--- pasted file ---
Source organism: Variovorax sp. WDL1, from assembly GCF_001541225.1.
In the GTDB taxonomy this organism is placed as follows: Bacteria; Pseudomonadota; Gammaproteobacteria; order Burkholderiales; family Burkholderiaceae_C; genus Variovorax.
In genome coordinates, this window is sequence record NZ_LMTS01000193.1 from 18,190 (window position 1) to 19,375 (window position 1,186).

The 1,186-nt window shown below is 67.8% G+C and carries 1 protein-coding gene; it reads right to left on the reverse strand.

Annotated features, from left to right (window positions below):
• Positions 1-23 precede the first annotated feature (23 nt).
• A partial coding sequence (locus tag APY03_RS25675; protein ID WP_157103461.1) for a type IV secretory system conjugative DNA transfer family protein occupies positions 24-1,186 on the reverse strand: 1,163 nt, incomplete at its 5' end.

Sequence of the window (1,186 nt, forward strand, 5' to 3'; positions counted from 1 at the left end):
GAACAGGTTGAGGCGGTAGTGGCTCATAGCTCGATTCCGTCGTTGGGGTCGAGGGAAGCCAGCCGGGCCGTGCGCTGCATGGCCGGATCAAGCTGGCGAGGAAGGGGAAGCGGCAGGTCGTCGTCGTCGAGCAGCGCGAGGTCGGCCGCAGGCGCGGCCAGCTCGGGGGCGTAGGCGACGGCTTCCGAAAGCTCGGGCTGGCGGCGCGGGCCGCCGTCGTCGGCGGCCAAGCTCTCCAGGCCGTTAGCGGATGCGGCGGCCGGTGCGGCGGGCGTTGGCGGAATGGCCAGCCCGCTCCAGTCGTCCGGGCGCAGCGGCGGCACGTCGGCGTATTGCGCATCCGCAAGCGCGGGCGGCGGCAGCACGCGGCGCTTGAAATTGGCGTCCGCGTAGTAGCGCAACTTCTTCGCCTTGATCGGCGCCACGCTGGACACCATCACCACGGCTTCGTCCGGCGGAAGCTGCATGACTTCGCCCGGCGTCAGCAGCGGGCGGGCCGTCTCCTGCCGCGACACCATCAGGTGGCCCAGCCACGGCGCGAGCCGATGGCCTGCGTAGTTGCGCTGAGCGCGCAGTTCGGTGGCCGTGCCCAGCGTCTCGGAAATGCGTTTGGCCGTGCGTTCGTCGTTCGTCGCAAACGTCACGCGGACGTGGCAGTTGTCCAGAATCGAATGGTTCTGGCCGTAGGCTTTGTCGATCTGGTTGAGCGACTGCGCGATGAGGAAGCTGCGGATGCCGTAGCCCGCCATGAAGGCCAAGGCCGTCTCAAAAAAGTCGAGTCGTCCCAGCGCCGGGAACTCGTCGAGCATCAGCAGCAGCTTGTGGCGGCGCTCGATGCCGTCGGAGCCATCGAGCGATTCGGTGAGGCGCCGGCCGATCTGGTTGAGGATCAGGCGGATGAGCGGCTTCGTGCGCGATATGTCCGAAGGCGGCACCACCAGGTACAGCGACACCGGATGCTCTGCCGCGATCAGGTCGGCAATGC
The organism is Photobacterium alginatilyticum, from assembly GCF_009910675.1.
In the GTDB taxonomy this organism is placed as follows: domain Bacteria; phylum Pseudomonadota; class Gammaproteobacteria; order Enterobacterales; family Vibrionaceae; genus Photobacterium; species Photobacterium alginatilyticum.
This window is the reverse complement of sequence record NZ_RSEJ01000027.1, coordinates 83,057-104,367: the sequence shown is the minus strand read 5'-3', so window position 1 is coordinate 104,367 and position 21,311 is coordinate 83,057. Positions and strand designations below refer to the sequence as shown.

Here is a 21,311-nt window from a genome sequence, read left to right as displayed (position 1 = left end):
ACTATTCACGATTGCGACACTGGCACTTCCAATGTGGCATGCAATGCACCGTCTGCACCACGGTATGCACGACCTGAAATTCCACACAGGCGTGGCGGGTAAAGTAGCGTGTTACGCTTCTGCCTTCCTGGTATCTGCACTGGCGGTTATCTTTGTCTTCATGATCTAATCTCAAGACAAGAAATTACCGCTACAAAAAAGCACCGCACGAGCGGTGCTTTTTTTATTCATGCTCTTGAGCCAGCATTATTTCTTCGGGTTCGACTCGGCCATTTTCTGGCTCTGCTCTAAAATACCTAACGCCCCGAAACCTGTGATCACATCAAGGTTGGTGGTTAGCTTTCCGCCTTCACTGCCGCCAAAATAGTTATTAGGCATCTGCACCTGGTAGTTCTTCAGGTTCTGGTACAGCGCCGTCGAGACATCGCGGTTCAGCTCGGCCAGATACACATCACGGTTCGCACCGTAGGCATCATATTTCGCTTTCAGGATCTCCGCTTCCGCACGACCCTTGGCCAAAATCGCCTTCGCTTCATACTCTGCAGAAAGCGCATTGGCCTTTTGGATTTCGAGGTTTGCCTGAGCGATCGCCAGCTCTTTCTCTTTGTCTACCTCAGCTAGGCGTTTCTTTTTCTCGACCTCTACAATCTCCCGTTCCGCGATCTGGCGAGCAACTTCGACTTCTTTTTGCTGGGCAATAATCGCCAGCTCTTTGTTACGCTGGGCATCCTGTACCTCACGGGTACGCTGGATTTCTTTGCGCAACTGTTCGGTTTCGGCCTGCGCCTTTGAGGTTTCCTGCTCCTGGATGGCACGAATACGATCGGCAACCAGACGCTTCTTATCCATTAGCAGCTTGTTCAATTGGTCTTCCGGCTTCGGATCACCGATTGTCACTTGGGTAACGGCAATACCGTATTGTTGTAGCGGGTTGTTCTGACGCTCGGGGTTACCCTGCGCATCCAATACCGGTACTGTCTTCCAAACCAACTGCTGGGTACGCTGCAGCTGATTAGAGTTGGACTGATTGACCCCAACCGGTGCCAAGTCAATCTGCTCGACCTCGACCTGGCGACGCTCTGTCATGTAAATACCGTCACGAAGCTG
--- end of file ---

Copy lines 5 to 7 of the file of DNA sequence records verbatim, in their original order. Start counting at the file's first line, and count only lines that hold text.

Annotated features, from left to right (window positions below):
• Positions 1-23 precede the first annotated feature (23 nt).
• A partial coding sequence (locus tag APY03_RS25675; protein ID WP_157103461.1) for a type IV secretory system conjugative DNA transfer family protein occupies positions 24-1,186 on the reverse strand: 1,163 nt, incomplete at its 5' end.